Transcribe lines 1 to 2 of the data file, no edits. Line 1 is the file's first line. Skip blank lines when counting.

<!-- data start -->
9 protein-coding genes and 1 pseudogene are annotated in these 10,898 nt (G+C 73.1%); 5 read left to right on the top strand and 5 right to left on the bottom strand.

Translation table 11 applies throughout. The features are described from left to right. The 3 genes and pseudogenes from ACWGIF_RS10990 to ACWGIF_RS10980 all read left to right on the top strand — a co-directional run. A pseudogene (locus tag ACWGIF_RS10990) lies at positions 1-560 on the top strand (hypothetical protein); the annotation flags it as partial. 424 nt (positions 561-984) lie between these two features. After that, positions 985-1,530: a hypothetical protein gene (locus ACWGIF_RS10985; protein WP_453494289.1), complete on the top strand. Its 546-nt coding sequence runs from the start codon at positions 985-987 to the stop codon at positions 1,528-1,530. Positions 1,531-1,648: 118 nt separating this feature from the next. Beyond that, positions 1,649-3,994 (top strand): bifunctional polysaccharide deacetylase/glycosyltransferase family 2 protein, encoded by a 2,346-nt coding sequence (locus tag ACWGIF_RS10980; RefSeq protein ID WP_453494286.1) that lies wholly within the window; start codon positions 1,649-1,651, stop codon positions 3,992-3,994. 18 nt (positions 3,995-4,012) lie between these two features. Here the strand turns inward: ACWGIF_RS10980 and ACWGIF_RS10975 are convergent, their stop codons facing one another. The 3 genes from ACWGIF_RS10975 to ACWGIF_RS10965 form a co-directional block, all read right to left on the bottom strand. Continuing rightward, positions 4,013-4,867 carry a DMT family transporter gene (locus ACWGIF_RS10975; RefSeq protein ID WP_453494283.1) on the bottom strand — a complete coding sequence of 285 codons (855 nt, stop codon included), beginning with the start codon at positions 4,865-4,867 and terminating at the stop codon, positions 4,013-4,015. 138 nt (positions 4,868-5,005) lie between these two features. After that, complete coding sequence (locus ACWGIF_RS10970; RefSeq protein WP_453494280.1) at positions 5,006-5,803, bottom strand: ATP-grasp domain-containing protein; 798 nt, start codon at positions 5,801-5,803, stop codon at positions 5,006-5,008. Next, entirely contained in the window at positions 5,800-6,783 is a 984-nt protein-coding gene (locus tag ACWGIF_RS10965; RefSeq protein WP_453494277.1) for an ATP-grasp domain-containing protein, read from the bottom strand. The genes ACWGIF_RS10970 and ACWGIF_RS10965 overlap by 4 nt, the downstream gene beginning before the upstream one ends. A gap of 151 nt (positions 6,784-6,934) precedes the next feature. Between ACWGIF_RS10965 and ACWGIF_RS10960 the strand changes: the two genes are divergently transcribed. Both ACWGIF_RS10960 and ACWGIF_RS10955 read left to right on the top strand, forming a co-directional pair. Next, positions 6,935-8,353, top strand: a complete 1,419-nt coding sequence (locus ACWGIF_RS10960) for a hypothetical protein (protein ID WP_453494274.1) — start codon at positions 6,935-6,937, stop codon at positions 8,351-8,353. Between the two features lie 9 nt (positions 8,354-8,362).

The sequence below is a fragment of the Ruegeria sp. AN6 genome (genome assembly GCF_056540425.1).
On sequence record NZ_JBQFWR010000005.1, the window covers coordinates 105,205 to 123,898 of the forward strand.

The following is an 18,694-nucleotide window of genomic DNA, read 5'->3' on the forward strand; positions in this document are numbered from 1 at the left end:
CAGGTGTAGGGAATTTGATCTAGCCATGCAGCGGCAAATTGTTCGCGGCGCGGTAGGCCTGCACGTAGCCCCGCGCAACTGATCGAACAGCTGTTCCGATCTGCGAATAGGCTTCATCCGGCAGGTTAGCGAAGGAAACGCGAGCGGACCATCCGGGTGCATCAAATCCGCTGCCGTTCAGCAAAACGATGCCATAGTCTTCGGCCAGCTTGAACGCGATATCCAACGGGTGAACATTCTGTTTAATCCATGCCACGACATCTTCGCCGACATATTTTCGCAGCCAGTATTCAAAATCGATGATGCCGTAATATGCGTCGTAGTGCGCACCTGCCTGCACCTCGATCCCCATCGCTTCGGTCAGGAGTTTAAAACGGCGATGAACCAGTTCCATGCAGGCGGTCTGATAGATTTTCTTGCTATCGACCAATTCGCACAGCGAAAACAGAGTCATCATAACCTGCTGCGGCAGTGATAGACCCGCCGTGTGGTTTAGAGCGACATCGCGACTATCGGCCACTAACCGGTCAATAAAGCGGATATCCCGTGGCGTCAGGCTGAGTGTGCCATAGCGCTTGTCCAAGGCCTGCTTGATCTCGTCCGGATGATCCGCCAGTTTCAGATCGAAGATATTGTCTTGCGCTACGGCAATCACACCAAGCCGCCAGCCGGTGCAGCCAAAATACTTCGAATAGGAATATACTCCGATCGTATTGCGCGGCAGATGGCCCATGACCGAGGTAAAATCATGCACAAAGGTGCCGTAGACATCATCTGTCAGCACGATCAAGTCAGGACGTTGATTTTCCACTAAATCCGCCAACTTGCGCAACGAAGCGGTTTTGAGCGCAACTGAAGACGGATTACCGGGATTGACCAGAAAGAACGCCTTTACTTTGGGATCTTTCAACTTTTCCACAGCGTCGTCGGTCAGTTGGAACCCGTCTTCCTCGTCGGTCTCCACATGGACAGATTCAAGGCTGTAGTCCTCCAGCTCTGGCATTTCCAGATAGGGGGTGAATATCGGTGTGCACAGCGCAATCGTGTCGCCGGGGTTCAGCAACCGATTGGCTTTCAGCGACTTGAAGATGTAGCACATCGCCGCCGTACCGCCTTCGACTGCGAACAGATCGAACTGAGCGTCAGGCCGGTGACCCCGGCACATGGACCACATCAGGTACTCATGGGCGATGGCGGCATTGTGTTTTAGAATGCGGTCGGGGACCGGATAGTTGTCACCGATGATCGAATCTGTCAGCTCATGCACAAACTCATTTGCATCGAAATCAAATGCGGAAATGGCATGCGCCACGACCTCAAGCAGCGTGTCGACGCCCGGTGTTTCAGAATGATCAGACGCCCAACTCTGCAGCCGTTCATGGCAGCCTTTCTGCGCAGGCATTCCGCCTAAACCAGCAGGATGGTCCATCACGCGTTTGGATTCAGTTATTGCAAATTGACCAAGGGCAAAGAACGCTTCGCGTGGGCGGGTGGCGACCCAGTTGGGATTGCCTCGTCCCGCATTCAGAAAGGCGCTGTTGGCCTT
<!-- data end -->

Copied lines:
9 protein-coding genes and 1 pseudogene are annotated in these 10,898 nt (G+C 73.1%); 5 read left to right on the top strand and 5 right to left on the bottom strand.

Translation table 11 applies throughout. The features are described from left to right. The 3 genes and pseudogenes from ACWGIF_RS10990 to ACWGIF_RS10980 all read left to right on the top strand — a co-directional run. A pseudogene (locus tag ACWGIF_RS10990) lies at positions 1-560 on the top strand (hypothetical protein); the annotation flags it as partial. 424 nt (positions 561-984) lie between these two features. After that, positions 985-1,530: a hypothetical protein gene (locus ACWGIF_RS10985; protein WP_453494289.1), complete on the top strand. Its 546-nt coding sequence runs from the start codon at positions 985-987 to the stop codon at positions 1,528-1,530. Positions 1,531-1,648: 118 nt separating this feature from the next. Beyond that, positions 1,649-3,994 (top strand): bifunctional polysaccharide deacetylase/glycosyltransferase family 2 protein, encoded by a 2,346-nt coding sequence (locus tag ACWGIF_RS10980; RefSeq protein ID WP_453494286.1) that lies wholly within the window; start codon positions 1,649-1,651, stop codon positions 3,992-3,994. 18 nt (positions 3,995-4,012) lie between these two features. Here the strand turns inward: ACWGIF_RS10980 and ACWGIF_RS10975 are convergent, their stop codons facing one another. The 3 genes from ACWGIF_RS10975 to ACWGIF_RS10965 form a co-directional block, all read right to left on the bottom strand. Continuing rightward, positions 4,013-4,867 carry a DMT family transporter gene (locus ACWGIF_RS10975; RefSeq protein ID WP_453494283.1) on the bottom strand — a complete coding sequence of 285 codons (855 nt, stop codon included), beginning with the start codon at positions 4,865-4,867 and terminating at the stop codon, positions 4,013-4,015. 138 nt (positions 4,868-5,005) lie between these two features. After that, complete coding sequence (locus ACWGIF_RS10970; RefSeq protein WP_453494280.1) at positions 5,006-5,803, bottom strand: ATP-grasp domain-containing protein; 798 nt, start codon at positions 5,801-5,803, stop codon at positions 5,006-5,008. Next, entirely contained in the window at positions 5,800-6,783 is a 984-nt protein-coding gene (locus tag ACWGIF_RS10965; RefSeq protein WP_453494277.1) for an ATP-grasp domain-containing protein, read from the bottom strand. The genes ACWGIF_RS10970 and ACWGIF_RS10965 overlap by 4 nt, the downstream gene beginning before the upstream one ends. A gap of 151 nt (positions 6,784-6,934) precedes the next feature. Between ACWGIF_RS10965 and ACWGIF_RS10960 the strand changes: the two genes are divergently transcribed. Both ACWGIF_RS10960 and ACWGIF_RS10955 read left to right on the top strand, forming a co-directional pair. Next, positions 6,935-8,353, top strand: a complete 1,419-nt coding sequence (locus ACWGIF_RS10960) for a hypothetical protein (protein ID WP_453494274.1) — start codon at positions 6,935-6,937, stop codon at positions 8,351-8,353. Between the two features lie 9 nt (positions 8,354-8,362).